Avraham Eisenberg was arrested in Puerto Rico on Dec. 26 on commodities fraud and manipulation charges relating to the $110 million exploit of the decentralized Mango Markets exchange. Eisenberg had self-identified as the actor behind what he called a “highly profitable trading strategy” and insisted that he had taken “legal open market actions, using the protocol as designed.”
Eisenberg’s arrest predictably lit up crypto Twitter, with some observers paying particular attention to the fact that commodities fraud charges were being pressed in a case involving a crypto coin:
“AVRAHAM EISENBERG, the defendant, willfully and knowingly, directly and indirectly, used and employed, and attempted to use and employ, in connection with a swap, a contract of sale of a commodity in interstate and foreign commerce.”
looks like the Department of Justice is calling MNGO and/or CRV commodities (and not securities)!!!! pic.twitter.com/ZklOlubR8u
— scott (@scott_lew_is) December 27, 2022
Eisenberg had manipulated the price of the exchange’s MNGO coin relative to the USDC (USDC) stablecoin and then took out loans against his collateral. For this, Eisenberg was charged with commodities fraud. In the charges against Eisenberg, U.S. Federal Bureau of Investigation special agency Brandon Racz wrote:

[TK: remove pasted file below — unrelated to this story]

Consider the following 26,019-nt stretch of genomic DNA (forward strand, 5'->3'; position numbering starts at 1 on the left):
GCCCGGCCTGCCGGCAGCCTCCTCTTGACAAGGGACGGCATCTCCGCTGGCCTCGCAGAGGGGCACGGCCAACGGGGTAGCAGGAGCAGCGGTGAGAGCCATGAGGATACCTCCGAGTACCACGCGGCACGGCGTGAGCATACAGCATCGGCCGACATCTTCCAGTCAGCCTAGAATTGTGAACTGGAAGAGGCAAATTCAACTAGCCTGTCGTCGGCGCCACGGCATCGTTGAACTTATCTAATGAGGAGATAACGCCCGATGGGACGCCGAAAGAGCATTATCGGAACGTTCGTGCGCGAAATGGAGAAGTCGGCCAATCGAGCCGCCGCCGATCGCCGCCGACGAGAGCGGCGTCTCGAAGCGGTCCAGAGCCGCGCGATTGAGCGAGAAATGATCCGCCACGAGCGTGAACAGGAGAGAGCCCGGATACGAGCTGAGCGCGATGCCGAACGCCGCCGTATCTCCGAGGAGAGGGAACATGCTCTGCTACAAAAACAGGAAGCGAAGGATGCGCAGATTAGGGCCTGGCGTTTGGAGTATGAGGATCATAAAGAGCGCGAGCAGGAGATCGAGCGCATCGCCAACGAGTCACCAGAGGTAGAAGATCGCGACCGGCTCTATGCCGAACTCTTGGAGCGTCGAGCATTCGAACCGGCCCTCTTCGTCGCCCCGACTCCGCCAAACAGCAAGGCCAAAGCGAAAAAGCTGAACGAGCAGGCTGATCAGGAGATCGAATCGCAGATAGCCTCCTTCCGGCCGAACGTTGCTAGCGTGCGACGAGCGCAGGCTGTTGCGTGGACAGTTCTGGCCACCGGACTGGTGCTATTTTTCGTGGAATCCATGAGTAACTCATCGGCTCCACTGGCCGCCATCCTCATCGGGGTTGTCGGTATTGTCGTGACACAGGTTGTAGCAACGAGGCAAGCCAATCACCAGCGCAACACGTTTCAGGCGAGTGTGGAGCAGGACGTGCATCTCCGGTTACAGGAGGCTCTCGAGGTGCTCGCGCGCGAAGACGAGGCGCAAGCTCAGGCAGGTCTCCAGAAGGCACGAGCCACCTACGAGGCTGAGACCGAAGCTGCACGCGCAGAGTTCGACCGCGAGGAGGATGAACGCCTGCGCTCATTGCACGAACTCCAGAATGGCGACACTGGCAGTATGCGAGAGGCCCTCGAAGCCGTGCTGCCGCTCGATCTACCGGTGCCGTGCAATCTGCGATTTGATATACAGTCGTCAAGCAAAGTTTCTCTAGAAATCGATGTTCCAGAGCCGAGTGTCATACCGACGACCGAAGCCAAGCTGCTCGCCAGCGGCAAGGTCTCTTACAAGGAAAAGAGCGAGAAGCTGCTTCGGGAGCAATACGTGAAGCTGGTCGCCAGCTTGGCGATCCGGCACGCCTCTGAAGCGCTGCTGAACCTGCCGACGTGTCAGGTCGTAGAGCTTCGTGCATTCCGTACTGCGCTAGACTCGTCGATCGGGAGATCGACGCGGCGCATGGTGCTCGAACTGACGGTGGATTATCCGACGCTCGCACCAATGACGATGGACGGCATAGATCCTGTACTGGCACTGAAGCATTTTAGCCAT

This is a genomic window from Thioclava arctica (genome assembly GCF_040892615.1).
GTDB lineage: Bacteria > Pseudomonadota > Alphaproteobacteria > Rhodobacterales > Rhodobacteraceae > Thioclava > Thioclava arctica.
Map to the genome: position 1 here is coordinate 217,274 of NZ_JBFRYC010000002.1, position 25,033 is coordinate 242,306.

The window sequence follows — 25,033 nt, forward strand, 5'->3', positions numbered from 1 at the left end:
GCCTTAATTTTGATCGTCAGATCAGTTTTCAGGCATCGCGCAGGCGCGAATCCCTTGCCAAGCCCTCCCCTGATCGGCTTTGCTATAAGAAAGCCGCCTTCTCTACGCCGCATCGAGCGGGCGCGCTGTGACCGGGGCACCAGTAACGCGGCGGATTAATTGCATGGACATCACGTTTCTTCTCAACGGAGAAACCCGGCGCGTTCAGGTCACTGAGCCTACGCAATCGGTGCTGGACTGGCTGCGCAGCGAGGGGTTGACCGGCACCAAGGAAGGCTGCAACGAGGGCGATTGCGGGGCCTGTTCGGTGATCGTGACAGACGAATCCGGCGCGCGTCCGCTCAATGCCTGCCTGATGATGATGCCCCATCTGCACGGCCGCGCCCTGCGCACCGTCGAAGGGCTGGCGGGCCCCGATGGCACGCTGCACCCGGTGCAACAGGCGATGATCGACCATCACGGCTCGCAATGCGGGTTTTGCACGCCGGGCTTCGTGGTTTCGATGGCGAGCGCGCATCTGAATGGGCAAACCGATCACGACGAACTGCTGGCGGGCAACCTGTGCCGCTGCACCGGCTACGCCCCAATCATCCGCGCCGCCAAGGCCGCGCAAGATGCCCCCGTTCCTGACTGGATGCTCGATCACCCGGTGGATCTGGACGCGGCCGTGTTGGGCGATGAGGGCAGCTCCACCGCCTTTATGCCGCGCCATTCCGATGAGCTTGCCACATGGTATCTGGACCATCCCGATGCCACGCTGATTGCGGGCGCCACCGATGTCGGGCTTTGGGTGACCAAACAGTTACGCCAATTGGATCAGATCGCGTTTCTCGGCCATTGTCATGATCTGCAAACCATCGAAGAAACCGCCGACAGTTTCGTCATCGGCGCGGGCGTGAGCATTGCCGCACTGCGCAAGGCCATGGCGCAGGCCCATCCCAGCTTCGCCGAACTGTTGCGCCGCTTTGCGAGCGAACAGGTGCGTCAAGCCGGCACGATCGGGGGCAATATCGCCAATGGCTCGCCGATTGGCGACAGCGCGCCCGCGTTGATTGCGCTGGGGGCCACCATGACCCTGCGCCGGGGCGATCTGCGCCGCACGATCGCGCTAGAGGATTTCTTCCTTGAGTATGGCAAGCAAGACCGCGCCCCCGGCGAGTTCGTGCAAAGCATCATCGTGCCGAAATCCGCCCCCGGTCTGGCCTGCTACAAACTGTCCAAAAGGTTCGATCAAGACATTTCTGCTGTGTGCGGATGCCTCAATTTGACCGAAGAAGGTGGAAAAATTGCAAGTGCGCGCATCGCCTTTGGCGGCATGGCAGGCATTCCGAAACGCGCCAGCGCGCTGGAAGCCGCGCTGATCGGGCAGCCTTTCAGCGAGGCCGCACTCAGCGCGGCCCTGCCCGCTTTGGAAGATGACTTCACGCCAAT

“I understand that virtual currencies, such as USDC, are ‘commodities’ under the Commodity Exchange Act.”
DoJ: “USDC is a Commodity”
Guy: “See! Shitcoins like Mango are a commodity, thats totally what the DoJ said.”
This is why you pay lawyers folks. Do not do your own lawyer-ing at home, you will get rekt. https://t.co/N9n7k4UdzK
— Mike Stroup (@MikeStroup10) December 29, 2022
The agent’s understanding that stablecoins are commodities is only partially backed up by government policy, although it cites the McDonnell case prosecuted by the U.S. Commodities Futures Trading Commission (CFTC) as precedent. The claim that USDC is a commodity is not as controversial as claiming the same for MNGO, but may have been a conscious choice.
(4) the fact that the case doesn’t characterize the relevant tokens as securities is not in any way bullish/positive and merely arises from litigation strategy–the fewer predicate issues the govt has to litigate in its case, the better
— _gabrielShapir0 (@lex_node) December 27, 2022
The legal strategy behind the DOJ’s choice of the Commodity Exchange Act (CEA) to prosecute the case seemed to be grounded in expediency. For one thing, the CEA addresses price manipulation directly.
In addition, the CFTC is often seen as taking a softer approach to crypto regulation than the SEC, although that perception is disputable.